When I was growing up in Pittsburgh, nearly everyone had some
connection to the steel industry. If not your own parents, then
it was your uncle or neighbor who was employed by the huge steel
mills lining the riverbanks. Even the city's pro football team is
named in homage to the once-great industry.
For Pittsburgh's residents, the best thing about the steel
business is that it paid its workers a solid wage. Many employees
with less than a high school education could purchase homes and
various luxuries, and even go on vacation once or twice ayear .
In fact, a close relative of mine who had a master's degree went
back to work in a steel mill: It offered better pay and benefits
than he could earn in a white-collar profession at the time.
The steel business drove the rest of Pittsburgh'seconomy . The
relatively high wages paid to the unionized steel workers were
soon redistributed to all segments of the population as the
workers increased their standards of living.
Then the unthinkable happened. Low-priced foreign steel began
to flood themarket , shifting demand for pricier U.S.-made steel.
Pittsburgh's steel mills started closing, leaving behind rusting
factories and virtual ghost towns that were once thriving centers
High labor costs meant the U.S. steel industry simply couldn't
compete with cheaply made foreign steel. Although the domestic
industry was a victim of its own success, one company was able to
remake itself enough to become a viable business today. In fact,
the company is showing signs that itwill be a profitable
I am talking about
U.S. Steel (
The largest business enterprise ever launched at the time of
its founding in 1901, U.S. Steel remains the largest integrated
producer in the United States. Despite the fact the domestic
steel industry crumbled to near irrelevancy in the late 20th
century, U.S. Steel managed to stay afloat by spinning off units,
moving into international locations and purchasing the bankrupt
assets of its competitors.
The company boasts amarket cap of close to $3 billion and
anenterprise value of nearly $6 billion. Although thestock throws
off a 1%dividend yield , U.S. Steel is not acash cow of a
company. It currently pressured by just under $4 billion ofdebt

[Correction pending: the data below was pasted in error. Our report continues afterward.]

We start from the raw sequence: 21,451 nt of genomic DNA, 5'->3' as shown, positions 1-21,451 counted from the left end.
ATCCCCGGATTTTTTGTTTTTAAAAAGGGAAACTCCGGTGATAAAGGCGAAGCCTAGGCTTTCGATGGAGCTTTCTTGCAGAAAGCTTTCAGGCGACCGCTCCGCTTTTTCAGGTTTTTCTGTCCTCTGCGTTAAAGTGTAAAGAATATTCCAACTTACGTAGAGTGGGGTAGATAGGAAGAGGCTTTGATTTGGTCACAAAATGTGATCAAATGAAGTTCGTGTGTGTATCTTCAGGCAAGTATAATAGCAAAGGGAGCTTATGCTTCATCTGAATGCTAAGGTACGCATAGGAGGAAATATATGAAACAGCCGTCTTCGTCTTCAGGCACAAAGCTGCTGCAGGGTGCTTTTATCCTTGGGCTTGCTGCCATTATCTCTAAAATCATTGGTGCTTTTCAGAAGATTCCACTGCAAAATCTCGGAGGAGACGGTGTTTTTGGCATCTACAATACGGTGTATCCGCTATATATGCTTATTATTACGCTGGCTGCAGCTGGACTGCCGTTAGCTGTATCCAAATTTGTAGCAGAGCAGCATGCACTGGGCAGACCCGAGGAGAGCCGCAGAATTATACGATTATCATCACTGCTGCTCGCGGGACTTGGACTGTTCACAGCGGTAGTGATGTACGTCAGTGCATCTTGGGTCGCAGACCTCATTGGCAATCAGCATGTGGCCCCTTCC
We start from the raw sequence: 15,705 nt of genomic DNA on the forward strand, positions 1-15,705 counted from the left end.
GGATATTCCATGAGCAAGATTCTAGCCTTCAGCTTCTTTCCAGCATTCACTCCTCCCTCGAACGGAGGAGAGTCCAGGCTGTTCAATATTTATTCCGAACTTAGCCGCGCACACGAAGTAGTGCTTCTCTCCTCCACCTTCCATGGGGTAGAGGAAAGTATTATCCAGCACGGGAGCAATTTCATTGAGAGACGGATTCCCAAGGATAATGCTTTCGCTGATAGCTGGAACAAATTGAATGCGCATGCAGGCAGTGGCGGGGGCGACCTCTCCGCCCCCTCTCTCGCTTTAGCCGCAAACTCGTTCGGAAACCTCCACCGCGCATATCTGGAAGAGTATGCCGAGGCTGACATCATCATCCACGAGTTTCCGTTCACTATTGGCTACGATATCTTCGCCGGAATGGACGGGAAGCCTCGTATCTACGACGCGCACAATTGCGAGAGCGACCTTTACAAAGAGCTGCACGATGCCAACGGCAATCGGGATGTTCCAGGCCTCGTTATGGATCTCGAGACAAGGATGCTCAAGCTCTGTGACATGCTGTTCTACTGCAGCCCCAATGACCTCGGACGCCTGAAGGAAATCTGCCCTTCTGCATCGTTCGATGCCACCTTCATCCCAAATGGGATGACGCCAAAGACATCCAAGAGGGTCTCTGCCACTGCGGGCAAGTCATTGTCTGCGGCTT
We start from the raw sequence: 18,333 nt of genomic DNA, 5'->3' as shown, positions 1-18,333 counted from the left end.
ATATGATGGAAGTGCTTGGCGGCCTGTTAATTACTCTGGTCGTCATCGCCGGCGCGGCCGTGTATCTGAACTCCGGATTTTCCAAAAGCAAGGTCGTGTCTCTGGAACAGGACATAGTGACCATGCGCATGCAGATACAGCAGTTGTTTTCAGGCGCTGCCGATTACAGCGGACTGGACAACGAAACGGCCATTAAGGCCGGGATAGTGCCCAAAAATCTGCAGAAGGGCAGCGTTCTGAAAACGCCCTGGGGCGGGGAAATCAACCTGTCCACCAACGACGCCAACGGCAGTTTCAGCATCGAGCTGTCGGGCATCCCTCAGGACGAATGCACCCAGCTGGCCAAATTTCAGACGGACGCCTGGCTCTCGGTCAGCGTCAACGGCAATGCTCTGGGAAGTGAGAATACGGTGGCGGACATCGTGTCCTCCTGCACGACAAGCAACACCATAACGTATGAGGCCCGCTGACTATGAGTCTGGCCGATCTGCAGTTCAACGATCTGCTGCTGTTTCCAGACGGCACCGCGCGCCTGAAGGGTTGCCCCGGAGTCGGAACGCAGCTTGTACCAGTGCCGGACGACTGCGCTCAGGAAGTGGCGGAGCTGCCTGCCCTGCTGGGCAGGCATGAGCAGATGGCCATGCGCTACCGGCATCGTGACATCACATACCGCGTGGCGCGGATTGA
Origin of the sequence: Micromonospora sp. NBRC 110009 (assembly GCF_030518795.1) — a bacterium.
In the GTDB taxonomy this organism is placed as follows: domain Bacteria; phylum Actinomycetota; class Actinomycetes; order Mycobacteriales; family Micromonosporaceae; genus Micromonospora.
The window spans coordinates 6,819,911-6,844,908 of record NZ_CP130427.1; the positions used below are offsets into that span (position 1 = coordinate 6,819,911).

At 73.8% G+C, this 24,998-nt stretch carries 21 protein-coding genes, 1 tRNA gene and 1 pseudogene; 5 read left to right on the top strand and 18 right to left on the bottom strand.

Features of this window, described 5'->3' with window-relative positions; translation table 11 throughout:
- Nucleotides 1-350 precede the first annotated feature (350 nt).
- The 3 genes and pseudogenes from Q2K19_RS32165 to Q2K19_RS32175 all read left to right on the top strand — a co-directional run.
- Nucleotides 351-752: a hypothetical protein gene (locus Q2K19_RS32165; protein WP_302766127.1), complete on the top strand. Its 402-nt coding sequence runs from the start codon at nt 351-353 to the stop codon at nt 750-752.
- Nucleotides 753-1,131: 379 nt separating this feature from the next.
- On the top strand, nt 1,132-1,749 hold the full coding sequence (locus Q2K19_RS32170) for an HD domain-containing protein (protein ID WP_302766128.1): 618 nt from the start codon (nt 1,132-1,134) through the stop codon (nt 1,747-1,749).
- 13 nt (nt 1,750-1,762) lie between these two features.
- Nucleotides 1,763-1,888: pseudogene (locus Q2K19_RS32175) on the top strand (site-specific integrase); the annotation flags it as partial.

with just over $700 million incash .
U.S. Steelshares are down about 28% this year, but it is
within the current weakness that I see opportunity. The lower
share price has also attractedinsider buying, which is a positive
sign for the stock. A director named Murray Gerber recently made
two large purchases of shares: more than 72,000 at $18.99 each
and nearly 13,000 more for $18.50 apiece.
In the technical picture,support exists just above $16
andresistance is at $18. Entering on a breakout close above $18
with stops just below $16 makes solid technical sense.
Other aspects that I find attractive about the company are the
facts that its European profitability has hit its highest level
since 2010 and that the majority of its 2014 convertiblenotes
have been satisfied.
While there are obvious risks, U.S. Steel has proved resilient
in the worst of times. As the global economy begins to climb out
of the doldrums, proven companies like U.S. Steel should go along
for thebullish ride higher.
Risks to Consider:
Despite U.S. Steel being close to a vertically integrated
company, it is still very reliant on raw materials, which exposes
it to fluctuations incommodity costs. In addition, thedebt load
of the company remains quite high, despite some recent positive
steps. Other headwinds include the potential for another global
slowdown and foreign competition. Always position size properly
and maintain a diversified portfolio.
Action to Take -->
The current low price and insider buying are clear signals
thatupside opportunity currently exist in U.S. Steel. However, I
would wait for a breakout above technical resistance before
entering the investment. My 12-month target is $23.
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